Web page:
Fall on Rock, Rope Jammed — So Slack in Rope, Failure to Follow Instructions, Wyoming, Grand Teton National Park, Guides Wall

Publication Year: 2012.


Wyoming, Grand Teton National Park, Guides Wall

In mid-June around 1400, Dagmar Rapp (47) was being guided up the Double Crack on guides Wall and was on the Flake Pitch. The guide had combined the last two pitches and was belaying from the top of the last pitch. The rope above Rapp had become jammed in a crack, so as she ascended, slack increased in the rope. The guide, feeling the rope tight, did not know the slack was developing and assumed Rapp was not moving. When Rapp was ten to 15 feet above the ledge she fell, landing on the ledge on her left flank. Another party informed the guide that she had an injured client. She lowered her second client to the ledge, and then belayed up a private (nonguided), good climber to her so that the pitch could be cleaned. The guide rappelled the normal descent route and walked back around the ledge to her clients

She then called park dispatch for assistance. SAR Coordinator James Springer received the call and paged out the Jenny Lake Rangers at 1445. Helicopter 25HX arrived at Lupine Meadows rescue cache at 1514. During this time rangers Vidak, Hays, and Armitage were directed to travel from their location at the base of Symmetry Spire to the start of technical climbing of Guides Wall. They arrived at the base of the wall at 1615.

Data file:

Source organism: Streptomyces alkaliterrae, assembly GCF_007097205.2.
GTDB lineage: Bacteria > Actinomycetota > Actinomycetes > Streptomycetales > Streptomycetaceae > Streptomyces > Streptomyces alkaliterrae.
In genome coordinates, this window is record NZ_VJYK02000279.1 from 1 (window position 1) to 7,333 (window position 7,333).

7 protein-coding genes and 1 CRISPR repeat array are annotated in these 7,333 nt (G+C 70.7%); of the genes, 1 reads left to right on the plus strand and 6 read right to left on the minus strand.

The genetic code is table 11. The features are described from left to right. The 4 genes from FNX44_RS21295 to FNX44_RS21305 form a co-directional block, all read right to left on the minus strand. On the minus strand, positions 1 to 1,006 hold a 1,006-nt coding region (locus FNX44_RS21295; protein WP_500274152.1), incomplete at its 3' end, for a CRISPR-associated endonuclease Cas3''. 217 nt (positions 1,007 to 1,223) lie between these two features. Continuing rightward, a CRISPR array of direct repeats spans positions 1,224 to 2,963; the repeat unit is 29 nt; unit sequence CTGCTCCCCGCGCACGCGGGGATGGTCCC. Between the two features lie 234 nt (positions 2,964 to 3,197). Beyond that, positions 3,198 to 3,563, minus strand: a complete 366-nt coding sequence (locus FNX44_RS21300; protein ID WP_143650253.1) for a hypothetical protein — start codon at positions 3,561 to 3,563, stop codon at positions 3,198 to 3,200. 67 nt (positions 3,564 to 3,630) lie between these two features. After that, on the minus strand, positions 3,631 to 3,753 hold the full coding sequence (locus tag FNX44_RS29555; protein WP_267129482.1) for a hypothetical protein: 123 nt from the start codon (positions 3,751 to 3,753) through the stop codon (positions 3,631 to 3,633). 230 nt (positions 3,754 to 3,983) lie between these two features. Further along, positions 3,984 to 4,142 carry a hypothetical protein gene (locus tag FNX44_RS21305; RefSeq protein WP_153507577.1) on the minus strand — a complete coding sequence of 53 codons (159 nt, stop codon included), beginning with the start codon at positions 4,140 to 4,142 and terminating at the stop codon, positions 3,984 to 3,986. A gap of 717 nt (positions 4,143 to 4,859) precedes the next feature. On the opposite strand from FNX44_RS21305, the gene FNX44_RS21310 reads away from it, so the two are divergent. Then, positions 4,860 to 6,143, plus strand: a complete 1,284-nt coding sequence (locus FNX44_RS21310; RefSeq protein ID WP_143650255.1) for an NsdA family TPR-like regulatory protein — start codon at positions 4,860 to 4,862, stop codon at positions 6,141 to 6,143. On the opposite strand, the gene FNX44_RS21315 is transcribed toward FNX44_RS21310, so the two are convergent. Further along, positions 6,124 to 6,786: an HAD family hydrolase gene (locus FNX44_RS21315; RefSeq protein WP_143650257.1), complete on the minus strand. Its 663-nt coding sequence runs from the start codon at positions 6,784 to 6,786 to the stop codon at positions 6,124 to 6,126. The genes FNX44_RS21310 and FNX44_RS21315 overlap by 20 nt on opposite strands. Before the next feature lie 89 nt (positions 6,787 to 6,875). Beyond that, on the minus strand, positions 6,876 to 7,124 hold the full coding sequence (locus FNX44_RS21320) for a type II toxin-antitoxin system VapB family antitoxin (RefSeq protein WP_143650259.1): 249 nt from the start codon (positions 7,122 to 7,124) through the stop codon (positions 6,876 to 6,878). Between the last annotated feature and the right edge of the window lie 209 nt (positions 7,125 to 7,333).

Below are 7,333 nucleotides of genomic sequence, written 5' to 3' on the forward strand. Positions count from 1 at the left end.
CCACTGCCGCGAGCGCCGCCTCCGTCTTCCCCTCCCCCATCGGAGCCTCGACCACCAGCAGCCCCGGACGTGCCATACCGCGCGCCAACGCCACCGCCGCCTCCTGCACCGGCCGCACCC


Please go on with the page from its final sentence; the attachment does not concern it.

Ranger Guenther was inserted by helicopter to the scene at 1620. Guenther evaluated the patient and determined she could be evacuated using the Screamer Suit. The patient and ranger Guenther were extracted from the ledge and landed on the ground at the Lupine Meadows Cache at 1705. Rapp was transported to St. Johns Hospital via park ambulance. (Source: Ranger Jim Springer – Incident Commander)


Dagmar Rapp is an experienced climber who sometimes prefers to go with a guide. She was aware of the slack in the rope, but thought that she could complete the pitch without a mishap. She was not following the basic protocol of not climbing until the belay rope was snug. The guide’s assumption that Rapp was not moving was logical. (Source: Jed Williamson)

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